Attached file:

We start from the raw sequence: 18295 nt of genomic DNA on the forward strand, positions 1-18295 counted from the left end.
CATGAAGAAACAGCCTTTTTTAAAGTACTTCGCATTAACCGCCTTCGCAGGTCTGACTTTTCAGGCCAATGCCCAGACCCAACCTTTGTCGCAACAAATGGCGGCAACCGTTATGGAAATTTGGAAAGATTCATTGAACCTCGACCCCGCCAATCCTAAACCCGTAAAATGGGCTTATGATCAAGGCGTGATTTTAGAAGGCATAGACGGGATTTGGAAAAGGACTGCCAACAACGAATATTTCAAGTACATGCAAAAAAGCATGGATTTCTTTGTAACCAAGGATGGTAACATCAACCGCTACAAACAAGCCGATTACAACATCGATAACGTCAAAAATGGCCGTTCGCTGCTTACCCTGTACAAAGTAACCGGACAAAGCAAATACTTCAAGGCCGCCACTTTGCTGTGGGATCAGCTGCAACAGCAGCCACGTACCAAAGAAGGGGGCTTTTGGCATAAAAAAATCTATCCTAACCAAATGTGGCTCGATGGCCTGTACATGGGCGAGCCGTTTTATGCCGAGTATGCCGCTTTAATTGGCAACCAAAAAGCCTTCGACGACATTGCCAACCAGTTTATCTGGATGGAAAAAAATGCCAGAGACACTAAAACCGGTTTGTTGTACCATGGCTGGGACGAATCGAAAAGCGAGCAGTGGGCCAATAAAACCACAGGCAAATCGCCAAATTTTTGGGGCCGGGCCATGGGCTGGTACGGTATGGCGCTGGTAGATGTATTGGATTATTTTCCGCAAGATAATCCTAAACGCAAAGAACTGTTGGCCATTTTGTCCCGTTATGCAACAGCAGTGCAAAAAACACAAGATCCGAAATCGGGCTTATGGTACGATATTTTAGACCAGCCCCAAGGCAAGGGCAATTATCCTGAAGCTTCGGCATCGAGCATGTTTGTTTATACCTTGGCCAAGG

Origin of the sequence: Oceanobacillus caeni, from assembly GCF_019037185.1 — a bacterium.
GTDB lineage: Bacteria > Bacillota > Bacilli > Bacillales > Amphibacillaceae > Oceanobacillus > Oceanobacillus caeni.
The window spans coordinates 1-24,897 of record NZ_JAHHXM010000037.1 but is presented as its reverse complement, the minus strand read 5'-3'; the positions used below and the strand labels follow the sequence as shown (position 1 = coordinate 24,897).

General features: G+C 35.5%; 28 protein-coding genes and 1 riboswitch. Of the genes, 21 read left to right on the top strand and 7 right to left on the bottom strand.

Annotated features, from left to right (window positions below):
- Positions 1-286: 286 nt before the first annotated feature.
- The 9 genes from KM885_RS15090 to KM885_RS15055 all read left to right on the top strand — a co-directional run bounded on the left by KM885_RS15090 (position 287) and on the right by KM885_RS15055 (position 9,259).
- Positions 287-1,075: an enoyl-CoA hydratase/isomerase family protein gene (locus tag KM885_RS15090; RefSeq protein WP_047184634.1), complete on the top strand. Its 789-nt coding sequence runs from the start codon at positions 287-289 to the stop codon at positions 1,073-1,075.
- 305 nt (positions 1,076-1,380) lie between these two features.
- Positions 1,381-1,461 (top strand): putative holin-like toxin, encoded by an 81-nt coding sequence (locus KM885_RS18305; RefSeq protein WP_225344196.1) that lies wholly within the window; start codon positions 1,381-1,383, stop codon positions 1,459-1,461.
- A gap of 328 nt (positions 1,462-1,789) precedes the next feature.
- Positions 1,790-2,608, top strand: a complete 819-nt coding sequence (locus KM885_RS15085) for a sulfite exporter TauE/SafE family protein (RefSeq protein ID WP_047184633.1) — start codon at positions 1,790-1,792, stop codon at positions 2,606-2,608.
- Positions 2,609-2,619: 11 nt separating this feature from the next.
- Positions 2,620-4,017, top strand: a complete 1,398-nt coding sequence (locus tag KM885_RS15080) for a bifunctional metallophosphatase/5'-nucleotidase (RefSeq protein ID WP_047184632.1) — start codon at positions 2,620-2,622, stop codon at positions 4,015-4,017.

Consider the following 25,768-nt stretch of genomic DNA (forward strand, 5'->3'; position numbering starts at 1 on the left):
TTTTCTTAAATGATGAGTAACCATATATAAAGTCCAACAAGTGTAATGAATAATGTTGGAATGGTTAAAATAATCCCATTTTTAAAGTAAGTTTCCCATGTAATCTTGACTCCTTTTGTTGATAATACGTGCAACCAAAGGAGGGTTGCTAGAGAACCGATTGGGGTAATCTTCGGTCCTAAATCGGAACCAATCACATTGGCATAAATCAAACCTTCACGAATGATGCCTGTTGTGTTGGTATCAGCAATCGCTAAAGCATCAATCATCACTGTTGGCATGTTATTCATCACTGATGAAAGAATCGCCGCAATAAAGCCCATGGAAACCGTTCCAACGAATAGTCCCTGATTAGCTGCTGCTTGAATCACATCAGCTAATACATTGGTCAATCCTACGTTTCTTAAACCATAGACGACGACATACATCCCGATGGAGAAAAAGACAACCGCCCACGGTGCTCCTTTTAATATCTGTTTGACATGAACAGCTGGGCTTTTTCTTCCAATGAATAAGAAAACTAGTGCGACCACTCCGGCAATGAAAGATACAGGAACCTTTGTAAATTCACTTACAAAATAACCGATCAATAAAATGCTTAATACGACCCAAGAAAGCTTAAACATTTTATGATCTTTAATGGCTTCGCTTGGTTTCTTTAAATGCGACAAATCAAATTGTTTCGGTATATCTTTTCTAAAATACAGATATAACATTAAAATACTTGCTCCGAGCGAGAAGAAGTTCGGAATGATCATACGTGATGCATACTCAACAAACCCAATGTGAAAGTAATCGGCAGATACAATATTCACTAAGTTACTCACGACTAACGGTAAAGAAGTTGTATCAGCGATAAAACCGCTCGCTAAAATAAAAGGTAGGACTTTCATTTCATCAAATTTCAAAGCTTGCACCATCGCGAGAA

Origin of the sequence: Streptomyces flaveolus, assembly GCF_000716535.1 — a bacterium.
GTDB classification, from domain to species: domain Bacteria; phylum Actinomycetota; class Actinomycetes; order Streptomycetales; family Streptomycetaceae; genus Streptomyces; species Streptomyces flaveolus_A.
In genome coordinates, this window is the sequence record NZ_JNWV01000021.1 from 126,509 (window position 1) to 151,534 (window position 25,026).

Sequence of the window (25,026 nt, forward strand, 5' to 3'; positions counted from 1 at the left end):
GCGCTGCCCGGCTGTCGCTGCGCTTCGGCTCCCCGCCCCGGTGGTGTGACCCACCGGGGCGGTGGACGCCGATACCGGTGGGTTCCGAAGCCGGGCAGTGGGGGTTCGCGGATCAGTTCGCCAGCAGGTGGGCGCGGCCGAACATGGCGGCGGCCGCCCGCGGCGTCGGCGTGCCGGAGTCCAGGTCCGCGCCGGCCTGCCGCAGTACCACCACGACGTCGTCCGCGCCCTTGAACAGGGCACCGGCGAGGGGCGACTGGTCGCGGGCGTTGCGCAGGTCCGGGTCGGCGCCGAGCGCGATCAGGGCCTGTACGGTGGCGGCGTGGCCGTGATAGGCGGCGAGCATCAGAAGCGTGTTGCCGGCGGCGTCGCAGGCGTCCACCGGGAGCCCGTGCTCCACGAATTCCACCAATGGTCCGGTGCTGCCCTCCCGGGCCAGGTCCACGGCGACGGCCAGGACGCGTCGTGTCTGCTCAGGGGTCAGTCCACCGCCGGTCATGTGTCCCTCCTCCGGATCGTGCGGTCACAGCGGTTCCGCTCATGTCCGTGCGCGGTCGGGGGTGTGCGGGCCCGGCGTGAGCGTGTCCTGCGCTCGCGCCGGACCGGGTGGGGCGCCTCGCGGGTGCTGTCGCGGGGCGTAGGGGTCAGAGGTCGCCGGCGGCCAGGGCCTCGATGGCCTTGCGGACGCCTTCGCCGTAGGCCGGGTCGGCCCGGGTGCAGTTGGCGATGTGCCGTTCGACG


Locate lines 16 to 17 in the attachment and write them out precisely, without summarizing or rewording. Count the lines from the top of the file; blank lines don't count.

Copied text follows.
- Positions 2,620-4,017, top strand: a complete 1,398-nt coding sequence (locus tag KM885_RS15080) for a bifunctional metallophosphatase/5'-nucleotidase (RefSeq protein ID WP_047184632.1) — start codon at positions 2,620-2,622, stop codon at positions 4,015-4,017.

Consider the following 25,768-nt stretch of genomic DNA (forward strand, 5'->3'; position numbering starts at 1 on the left):